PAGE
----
Saturday, 12 December 2015

Battle of the Bone

Director: George Clarke 
Writer: George Clarke
Producer: George Clarke
Cast: Shane Todd, Alan Crawford, Laura Jenkins
Country: UK
Year of release: 2009
Reviewed from: UK DVD

George Clarke’s first film Battle of the Bone was in my TBW pile for quite some time. I dug it out and watched it after receiving a screener of Clarke’s The Blood Harvest just ahead of its January 2016 release. Inbetween those two pictures are five other movies across a seven-year period. Clarke’s Yellow Fever Productions is clearly Northern Ireland’s number one film factory.

The province has given us some interesting movies over the years, from Enda Hughes’ brilliant but frustratingly unavailable The Eliminator (and his awesome short Flying Saucer Rock’n’Roll) to Kieran Majury’s Deadville. Via Freakdog (which had its moments), Ghost Machine (which was awful), Ditching (which was very curious) and WAZ (which was set in New York). The first horror shot in Northern Ireland was probably Naked Massacre, which I reviewed a couple of years ago for a magazine published by Factotum, the guys who made Ditching.

So anyway, I’ve finally watched Battle of the Bone and I can honestly say that I really enjoyed it. It’s smartly produced, technically very competent, uses its locations brilliantly and demonstrates above all that George Clarke has a masterful eye for composing the perfect shot. This is a film where you leave the cinema whistling the mise-en-scene.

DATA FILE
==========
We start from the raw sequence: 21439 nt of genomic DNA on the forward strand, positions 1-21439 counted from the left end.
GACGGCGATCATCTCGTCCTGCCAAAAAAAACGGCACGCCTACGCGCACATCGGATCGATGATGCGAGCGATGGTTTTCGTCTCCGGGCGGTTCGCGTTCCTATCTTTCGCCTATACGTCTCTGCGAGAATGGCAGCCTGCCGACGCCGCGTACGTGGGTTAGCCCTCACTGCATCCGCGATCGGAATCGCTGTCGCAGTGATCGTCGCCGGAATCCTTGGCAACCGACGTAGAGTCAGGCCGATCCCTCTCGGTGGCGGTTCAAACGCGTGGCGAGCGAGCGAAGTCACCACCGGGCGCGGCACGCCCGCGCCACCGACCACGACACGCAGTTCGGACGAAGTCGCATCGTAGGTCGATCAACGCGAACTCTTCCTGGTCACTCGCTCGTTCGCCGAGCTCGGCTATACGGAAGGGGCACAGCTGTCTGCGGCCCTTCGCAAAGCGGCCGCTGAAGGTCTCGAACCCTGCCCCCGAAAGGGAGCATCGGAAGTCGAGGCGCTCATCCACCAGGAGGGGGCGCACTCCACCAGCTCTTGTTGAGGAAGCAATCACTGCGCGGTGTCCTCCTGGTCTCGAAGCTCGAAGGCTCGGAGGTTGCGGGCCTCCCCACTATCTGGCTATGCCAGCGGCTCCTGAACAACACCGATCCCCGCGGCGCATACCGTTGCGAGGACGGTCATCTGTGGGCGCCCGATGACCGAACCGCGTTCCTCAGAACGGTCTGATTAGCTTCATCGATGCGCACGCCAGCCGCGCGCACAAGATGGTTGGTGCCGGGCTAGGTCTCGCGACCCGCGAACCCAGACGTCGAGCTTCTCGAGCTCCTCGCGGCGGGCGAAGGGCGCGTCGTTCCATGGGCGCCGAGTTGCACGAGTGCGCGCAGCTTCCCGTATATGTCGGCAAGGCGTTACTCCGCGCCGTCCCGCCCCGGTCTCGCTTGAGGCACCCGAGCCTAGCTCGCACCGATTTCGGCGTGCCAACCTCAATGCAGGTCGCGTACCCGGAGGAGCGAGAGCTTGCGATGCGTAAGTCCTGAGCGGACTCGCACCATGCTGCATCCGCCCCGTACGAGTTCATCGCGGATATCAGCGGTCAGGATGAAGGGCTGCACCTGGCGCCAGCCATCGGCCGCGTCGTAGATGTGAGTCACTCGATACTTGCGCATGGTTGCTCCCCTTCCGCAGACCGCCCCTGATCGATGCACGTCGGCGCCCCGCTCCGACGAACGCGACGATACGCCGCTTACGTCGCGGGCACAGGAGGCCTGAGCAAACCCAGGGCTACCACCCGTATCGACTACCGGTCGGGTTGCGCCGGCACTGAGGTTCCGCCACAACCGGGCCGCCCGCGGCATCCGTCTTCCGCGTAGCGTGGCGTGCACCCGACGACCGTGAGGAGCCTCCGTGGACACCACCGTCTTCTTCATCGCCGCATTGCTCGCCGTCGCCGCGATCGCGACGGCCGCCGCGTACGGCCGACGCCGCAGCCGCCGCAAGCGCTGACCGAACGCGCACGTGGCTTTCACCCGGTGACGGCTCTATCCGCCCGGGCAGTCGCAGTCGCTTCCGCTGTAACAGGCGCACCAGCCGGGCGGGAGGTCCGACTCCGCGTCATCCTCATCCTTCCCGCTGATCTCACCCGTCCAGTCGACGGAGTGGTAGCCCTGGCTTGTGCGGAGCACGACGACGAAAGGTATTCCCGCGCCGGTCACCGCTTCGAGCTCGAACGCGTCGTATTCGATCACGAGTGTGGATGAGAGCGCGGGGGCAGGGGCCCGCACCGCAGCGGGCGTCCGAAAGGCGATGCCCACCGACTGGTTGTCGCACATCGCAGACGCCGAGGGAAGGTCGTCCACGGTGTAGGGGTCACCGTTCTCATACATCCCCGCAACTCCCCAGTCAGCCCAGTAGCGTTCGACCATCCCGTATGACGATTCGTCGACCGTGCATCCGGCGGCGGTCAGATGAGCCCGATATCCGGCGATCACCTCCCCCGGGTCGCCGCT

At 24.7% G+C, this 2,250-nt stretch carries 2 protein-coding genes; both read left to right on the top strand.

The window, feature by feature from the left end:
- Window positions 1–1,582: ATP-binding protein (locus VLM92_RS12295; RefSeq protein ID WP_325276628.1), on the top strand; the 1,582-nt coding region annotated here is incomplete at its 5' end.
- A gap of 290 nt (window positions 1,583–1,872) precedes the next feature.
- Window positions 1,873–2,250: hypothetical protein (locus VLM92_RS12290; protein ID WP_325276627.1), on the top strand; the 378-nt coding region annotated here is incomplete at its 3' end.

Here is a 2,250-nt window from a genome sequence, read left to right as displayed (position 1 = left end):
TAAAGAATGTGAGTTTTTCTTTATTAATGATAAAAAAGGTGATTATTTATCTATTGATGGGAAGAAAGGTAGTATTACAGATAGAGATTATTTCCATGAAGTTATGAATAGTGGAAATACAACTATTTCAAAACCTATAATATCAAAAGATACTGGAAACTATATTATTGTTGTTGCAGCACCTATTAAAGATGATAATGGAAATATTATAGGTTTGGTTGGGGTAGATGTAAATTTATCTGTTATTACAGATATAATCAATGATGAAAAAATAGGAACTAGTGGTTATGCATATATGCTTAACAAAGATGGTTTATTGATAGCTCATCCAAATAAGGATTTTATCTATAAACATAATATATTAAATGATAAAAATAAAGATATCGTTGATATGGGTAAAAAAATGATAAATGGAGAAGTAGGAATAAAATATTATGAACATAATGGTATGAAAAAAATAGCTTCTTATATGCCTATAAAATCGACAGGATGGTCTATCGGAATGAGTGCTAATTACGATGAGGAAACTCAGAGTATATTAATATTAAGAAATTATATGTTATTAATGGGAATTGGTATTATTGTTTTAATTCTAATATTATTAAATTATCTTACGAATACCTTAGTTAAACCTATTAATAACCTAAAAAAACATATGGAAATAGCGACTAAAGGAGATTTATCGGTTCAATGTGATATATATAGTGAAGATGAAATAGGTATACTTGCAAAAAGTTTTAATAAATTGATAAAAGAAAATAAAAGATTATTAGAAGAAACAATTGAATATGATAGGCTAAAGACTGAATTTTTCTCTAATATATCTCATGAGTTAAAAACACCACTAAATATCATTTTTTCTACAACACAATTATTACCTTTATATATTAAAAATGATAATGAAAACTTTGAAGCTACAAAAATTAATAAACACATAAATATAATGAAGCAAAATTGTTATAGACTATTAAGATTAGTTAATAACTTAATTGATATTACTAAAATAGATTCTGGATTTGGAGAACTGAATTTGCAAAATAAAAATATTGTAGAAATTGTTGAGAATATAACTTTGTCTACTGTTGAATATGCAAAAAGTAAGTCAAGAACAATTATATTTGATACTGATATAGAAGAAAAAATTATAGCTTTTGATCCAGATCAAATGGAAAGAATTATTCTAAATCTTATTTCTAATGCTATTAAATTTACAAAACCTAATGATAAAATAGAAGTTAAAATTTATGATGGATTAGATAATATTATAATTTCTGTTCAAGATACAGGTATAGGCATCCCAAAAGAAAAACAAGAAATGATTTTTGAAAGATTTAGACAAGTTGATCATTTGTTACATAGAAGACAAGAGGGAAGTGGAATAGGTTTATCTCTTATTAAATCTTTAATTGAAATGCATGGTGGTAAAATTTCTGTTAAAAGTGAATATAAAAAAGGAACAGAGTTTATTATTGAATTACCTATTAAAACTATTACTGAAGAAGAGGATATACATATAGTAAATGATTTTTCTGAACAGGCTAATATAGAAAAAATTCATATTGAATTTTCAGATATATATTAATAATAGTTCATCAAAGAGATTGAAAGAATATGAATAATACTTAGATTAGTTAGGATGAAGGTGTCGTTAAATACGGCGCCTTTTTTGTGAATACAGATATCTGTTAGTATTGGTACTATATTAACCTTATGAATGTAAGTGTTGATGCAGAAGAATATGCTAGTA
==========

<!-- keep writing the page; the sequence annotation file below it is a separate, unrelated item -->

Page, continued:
At heart it’s a straightforward, generic zombie film. The middle act is basically our three main characters running away from hordes of zombies. It’s adroitly directed and the pace never flags. If anything there’s a little too much of it and this 90-minute film could have lost a few minutes from the middle.

The first act is less successful. Each scene is very well done but they don’t seem to fit together in any coherent sense. We kick off with a young thief slipping through a skylight into a Government research lab and stealing a jar of pink pills which two infodump scientists have explained are some sort of booster drug for soldiers. This leads into a hugely impressive chase sequence as the burglar escapes a whole slew of security guards. Clarke uses the balconies and stairs of whatever building this is to great effect.

An effect which is slightly lessened when the second scene turns out to also be a chase, this time through some woodland. Two drug dealers chase a lad who I assume is the same one as we saw before. He seeks shelter in a rundown but still functioning mental hospital. Within the hospital is an orderly pushing a bearded guy in a wheelchair, a staring-eyed girl who stabs the wheelchair guy for no apparent reason, a diligent nurse and two blousy nurses (Vivian Jamison and Jo Lamont-Crawford, who were both in The Last Light: An Irish Ghost Story) who would rather mess about with a piano than actually attend to the patients.

It’s pretty much impossible to ascertain what is going on, or indeed where the zombie virus originates. If it has any connection with those pink drugs from the prologue, that passed me by. Individual scenes, as I mentioned, are fantastic. And the gradual build-up from a single zombie, as the violence and infection spreads around the building before bursting out and taking to the streets, is masterful. It’s just the lack of a coherent narrative that frustrates.

Our central characters are David (Shane Todd, now a successful stand-up comedian), Scott (Alan Crawford, also in The Blood Harvest and director of indie sci-fi feature The Truth About Tom, Dick and Harry) and Jill (Laura Jenkins). David helps Scott when he sees him in a fight with some low-lifes who are pinching his bicycle.  Together the two try to get across Belfast but it’s 12th July, the politically fractious day when Protestants insist on marching around with orange sashes in a way they know will piss off Catholics, and Catholics go out looking for Orangemen because they know it will annoy them and provide an excuse for some aggro.